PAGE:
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The Badwater Basin region of California’s Death Valley acquired by NASA’s Earth Observing-1 satellite (EO-1) on October 23, 2002. Alluvial fans in the image are remarkably similar to the terrain that the Curiosity rover will explore on Mars. Image and annotations from NASA Earth Observatory
Leave it to NASA’s Earth Observtory folks to come up with a terrestrial image that captures the familiar terrain the car-sized rover Curiosity will explore on Mars.
“You would really be forgiven for thinking that NASA was trying to pull a fast one on you, and we actually put a rover out in the Mojave Desert and took a picture,” said project scientist John Grotzinger during a recent press conference.
Curiosity set down along a fan-shaped apron of dirt and debris known as an alluvial fan. The landform likely formed when liquid water flowed down the side of Gale Crater through a network of stream channels and valleys onto the crater floor. Although no liquid water seems to exist on the surface of Mars, the tell-tale traces of liquid water’s flow is abundant.
Gaze down onto the Badwater Basin area of California’s Death Valley National Park in this image from NASA’s Earth Observing-1 Satellite (EO-1). Take a peek at the earthimagified version. Alluvial fans are abundant in this image. Occasional storms send flash floods rushing down canyons in this arid landscape. The water transports sediment from the mountains and deposits them in the fan-shaped patterns we see in the image. The white region to the left of the image is a salt flat; the remains of a dried up lake. Scientists note that Gale Crater is also a basin with no outlets so water that pooled in the crater may leave behind similar salts and deposits.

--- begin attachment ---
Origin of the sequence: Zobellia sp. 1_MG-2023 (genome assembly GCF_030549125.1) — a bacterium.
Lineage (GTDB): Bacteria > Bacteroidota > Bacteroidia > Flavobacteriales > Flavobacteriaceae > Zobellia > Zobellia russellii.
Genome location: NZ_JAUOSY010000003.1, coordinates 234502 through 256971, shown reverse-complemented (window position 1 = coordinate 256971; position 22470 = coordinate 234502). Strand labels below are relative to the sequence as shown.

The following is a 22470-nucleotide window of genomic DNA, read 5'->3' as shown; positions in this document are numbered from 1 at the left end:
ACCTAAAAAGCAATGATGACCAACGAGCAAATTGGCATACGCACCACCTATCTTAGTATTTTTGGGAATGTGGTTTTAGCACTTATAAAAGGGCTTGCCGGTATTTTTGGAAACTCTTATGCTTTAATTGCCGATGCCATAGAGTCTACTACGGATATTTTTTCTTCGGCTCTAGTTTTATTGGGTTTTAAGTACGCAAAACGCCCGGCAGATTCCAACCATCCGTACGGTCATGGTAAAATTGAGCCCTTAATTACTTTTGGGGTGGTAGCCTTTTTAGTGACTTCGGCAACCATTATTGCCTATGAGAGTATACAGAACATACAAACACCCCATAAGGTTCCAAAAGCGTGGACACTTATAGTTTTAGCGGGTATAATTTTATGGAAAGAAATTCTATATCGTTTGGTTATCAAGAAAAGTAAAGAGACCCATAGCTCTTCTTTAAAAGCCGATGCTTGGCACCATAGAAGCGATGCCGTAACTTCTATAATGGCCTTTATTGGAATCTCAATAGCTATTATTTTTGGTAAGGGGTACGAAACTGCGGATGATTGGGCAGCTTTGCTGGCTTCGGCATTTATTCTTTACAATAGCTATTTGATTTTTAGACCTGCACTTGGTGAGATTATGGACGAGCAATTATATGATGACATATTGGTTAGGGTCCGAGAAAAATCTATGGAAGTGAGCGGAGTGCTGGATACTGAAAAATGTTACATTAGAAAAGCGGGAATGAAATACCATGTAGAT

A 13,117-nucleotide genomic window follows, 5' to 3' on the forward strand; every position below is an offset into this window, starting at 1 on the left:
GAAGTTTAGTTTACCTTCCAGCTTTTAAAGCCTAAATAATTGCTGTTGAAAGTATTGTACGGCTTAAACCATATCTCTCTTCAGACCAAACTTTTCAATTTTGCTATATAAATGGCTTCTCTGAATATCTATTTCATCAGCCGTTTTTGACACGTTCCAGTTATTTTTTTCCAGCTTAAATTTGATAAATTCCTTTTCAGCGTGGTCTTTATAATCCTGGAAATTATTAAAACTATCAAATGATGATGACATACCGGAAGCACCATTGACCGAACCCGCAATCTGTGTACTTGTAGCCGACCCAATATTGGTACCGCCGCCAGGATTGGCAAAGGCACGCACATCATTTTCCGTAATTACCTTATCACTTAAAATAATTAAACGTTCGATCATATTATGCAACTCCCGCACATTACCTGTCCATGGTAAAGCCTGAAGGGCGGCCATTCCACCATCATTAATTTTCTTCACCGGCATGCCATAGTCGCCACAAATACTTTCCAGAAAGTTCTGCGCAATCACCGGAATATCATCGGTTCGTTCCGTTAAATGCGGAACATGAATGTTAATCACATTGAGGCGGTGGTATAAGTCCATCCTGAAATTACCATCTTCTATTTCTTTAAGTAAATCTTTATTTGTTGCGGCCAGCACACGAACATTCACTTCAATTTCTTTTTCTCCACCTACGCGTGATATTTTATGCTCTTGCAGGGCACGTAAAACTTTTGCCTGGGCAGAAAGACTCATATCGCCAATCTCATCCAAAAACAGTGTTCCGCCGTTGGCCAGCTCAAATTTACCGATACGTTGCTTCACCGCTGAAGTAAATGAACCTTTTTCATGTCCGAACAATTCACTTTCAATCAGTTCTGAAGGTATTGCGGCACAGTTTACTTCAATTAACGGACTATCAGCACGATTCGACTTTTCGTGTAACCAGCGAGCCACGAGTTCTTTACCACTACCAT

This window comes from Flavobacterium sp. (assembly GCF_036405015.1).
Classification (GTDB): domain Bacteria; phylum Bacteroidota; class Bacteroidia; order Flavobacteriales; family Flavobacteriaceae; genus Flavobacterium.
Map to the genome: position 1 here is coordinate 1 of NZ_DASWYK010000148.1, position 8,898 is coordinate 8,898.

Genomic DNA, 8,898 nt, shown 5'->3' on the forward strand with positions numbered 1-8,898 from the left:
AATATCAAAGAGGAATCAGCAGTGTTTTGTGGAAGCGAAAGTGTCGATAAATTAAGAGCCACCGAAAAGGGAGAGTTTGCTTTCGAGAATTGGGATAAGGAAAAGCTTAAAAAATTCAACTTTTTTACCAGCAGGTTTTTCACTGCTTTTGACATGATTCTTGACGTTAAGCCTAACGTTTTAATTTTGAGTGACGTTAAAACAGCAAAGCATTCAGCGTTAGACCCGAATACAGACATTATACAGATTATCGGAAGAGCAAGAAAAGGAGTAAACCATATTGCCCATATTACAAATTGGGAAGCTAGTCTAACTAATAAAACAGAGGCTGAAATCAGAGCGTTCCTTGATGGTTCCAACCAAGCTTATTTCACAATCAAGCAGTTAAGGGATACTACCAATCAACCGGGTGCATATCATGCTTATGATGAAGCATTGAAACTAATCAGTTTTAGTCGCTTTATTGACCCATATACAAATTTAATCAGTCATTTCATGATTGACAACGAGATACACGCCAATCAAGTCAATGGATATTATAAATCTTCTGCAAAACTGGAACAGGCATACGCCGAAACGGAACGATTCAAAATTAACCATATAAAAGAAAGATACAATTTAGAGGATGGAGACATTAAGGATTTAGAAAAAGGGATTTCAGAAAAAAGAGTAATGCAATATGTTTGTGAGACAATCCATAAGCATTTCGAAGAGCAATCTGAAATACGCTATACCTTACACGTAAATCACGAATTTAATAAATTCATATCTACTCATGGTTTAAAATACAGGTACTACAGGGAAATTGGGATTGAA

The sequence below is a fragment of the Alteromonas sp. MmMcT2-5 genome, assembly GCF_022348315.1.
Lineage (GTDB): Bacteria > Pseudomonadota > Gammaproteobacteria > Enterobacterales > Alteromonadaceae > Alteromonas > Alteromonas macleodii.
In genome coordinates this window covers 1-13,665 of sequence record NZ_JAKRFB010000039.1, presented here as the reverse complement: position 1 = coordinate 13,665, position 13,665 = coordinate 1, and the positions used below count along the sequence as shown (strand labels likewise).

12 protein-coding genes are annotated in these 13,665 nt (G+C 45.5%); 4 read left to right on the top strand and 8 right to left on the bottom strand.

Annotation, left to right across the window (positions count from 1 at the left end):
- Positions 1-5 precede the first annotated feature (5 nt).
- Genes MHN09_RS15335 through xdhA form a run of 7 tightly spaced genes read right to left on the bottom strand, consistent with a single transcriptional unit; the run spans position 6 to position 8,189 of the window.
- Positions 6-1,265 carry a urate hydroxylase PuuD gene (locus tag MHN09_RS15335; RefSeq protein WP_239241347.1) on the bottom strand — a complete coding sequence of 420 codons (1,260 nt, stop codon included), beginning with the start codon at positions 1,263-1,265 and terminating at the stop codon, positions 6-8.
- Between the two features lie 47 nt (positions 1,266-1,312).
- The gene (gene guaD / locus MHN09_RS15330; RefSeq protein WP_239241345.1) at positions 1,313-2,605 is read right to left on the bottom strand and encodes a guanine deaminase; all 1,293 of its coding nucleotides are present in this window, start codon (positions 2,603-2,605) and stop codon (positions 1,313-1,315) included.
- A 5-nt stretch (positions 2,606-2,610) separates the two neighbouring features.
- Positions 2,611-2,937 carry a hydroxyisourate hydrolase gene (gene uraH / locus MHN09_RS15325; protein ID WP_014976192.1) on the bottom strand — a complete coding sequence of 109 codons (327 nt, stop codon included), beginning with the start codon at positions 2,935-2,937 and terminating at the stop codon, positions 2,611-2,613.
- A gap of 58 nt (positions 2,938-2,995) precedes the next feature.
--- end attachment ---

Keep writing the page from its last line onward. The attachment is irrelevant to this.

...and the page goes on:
The NASA site also points out that many features, including wind, volcanism, and alternating wet and dry conditions, make this area a perfect laboratory for planning missions to Mars. In fact, a dark patch just north of the large alluvial fan to the left of the image is called Mars Hill due to its similarity to features seen at the Viking 1 landing site. Viking 1 landed on Mars July 20, 1976.
There is a primary difference between the landscapes and features of Gale Crater and Badwater Basin and that is age. The features of Death Valley are billions of years younger than those found on Mars and the site continues to be shaped by water. Scientists believe water stopped flowing on Mars billions of years ago; the sediments deposited by ancient rivers on Mars buried by eons of wind-driven erosion.
John Williams is a science writer and owner of TerraZoom, a Colorado-based web development shop specializing in web mapping and online image zooms. He also writes the award-winning blog, StarryCritters, an interactive site devoted to looking at images from NASA’s Great Observatories and other sources in a different way. A former contributing editor for Final Frontier, his work has appeared in the Planetary Society Blog, Air & Space Smithsonian, Astronomy, Earth, MX Developer’s Journal, The Kansas City Star and many other newspapers and magazines.